I’ve always had this natural inclination to add images to whatever lesson I was teaching, and now even more so when I see the neuroscientific reason for doing it. James Zull, in his book “the Art of Changing the Brain”, mentions that
“Our concrete experience contains much of the information we need for understanding, because it produces images for our brains to analyze, rearrange, manipulate, and turn into action. We have maps of our experience in our brains, and we can run through these maps like the frames of a moving picture.”
He goes on to say that the images in our brains come from the experience itself and that’s why
“teachers could make extensive use of images to help people learn. If we can convert an idea into an image, we should do so. And whenever possible, we should require our students to show us their images. It should go both ways”
Having the power of images in mind, our classroom should be visual-rich and empowering. It should help our learners enhance their language skills through their sensory brains. In this sense, today I just came across a Facebook post by Ben Goldstein where he mentioned a blog called Dear Photograph in which the audience shares images of a past original setting and taking a photo holding a film photo of people in the same place.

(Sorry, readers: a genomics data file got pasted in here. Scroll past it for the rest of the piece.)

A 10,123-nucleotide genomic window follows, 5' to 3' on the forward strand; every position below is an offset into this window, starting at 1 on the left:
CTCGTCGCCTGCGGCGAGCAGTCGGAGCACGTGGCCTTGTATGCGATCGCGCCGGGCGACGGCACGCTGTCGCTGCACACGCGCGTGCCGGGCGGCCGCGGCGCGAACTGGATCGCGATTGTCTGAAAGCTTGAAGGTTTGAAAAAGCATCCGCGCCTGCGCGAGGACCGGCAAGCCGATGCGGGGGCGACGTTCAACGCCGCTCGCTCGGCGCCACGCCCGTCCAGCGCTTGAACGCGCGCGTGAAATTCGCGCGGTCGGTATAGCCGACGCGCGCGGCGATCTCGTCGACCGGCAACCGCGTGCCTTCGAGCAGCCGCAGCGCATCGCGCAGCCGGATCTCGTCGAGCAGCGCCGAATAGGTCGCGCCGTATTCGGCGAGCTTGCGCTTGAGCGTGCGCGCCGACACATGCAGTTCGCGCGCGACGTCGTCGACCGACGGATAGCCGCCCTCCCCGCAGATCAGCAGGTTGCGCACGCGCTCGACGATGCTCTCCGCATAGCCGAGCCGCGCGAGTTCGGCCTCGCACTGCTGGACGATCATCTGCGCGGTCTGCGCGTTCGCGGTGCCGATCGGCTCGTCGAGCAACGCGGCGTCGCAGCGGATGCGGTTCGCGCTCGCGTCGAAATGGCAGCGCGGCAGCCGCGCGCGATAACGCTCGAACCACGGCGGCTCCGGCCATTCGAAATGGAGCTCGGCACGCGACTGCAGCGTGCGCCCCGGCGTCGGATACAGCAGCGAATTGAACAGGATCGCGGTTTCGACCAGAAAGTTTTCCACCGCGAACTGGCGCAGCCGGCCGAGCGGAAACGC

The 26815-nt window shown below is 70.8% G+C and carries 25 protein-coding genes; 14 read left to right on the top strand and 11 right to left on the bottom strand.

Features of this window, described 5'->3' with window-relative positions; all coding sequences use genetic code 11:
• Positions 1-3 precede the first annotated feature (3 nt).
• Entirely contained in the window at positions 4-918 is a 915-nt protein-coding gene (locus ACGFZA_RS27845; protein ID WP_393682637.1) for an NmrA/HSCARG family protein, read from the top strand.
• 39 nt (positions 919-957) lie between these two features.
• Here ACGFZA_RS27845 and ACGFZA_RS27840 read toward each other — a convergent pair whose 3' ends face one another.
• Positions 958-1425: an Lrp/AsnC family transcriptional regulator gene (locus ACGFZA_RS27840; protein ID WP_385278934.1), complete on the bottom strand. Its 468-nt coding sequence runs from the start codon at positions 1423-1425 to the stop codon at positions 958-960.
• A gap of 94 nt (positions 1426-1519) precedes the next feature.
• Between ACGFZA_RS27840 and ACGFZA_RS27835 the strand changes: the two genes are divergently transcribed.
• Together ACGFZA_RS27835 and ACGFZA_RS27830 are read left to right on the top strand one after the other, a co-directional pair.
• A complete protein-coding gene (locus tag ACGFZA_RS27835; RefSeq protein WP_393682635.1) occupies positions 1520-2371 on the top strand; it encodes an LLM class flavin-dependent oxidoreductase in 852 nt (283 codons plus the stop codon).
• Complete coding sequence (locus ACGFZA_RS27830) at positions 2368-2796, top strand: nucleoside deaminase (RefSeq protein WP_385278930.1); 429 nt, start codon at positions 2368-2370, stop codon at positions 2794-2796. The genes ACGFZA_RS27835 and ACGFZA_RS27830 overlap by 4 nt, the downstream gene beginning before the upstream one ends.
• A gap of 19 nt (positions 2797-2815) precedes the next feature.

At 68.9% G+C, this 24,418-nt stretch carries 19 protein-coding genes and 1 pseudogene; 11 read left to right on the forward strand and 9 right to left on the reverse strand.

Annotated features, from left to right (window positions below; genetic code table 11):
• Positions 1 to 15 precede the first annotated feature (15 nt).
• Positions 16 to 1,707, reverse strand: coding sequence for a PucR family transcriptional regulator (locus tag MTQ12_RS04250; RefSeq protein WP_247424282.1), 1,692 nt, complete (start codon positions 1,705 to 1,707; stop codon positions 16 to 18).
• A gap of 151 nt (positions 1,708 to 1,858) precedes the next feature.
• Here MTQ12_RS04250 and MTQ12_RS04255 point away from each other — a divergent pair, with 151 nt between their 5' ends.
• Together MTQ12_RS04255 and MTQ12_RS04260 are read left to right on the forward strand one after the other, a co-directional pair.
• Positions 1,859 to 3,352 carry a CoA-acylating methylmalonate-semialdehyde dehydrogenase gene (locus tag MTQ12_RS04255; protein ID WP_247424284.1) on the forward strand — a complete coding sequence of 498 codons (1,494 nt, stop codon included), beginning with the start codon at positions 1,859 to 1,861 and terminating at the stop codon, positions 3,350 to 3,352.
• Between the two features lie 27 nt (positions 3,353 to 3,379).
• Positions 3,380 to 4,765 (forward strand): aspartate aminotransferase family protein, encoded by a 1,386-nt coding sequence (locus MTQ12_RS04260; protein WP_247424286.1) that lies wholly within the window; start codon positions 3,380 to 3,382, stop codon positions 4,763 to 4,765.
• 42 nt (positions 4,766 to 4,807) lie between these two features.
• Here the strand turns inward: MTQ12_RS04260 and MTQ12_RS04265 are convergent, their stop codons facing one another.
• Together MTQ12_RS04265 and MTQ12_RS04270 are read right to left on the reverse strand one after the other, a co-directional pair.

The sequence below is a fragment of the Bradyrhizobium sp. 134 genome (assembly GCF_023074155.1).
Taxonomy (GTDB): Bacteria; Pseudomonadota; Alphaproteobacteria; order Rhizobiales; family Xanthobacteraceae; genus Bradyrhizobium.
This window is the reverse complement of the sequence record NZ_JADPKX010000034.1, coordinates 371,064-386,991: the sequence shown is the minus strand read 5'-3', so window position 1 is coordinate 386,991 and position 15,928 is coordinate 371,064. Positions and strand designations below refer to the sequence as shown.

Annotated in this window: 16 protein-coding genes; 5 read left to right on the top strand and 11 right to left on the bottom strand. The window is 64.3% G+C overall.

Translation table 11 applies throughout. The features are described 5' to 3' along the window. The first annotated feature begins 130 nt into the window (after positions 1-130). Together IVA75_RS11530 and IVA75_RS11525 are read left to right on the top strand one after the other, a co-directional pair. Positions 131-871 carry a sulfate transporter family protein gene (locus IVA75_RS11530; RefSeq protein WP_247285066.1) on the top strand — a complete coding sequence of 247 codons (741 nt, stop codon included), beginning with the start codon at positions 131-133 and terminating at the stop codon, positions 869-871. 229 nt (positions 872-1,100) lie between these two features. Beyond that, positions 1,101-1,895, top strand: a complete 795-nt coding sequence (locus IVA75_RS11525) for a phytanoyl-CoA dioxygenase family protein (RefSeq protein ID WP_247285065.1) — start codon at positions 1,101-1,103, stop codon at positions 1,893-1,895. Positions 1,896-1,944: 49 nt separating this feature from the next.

Now, imagine having the same kind of project with your group of students after they’ve explored some of the images in the Dear Photograph blog. You can ask them to talk to their parents and relatives, to find nice photos of places that they could go and take the same kind of picture, holding the film-developed photo. Plus, you can explore the use of the past in the images contrasted with the present. The teacher would have the perfect timing to talk about “USED TO”, for example, and then use students’ own images to explore language in a totally contextualized way.
Then, in the same Facebook thread, Paul Driver suggested the use of the Zefrank’s blog project Young Me/Now Me for the same kind of activity in which students take their own photos, explore the blog’s photos and use language to compare and talk about the differences between now and then.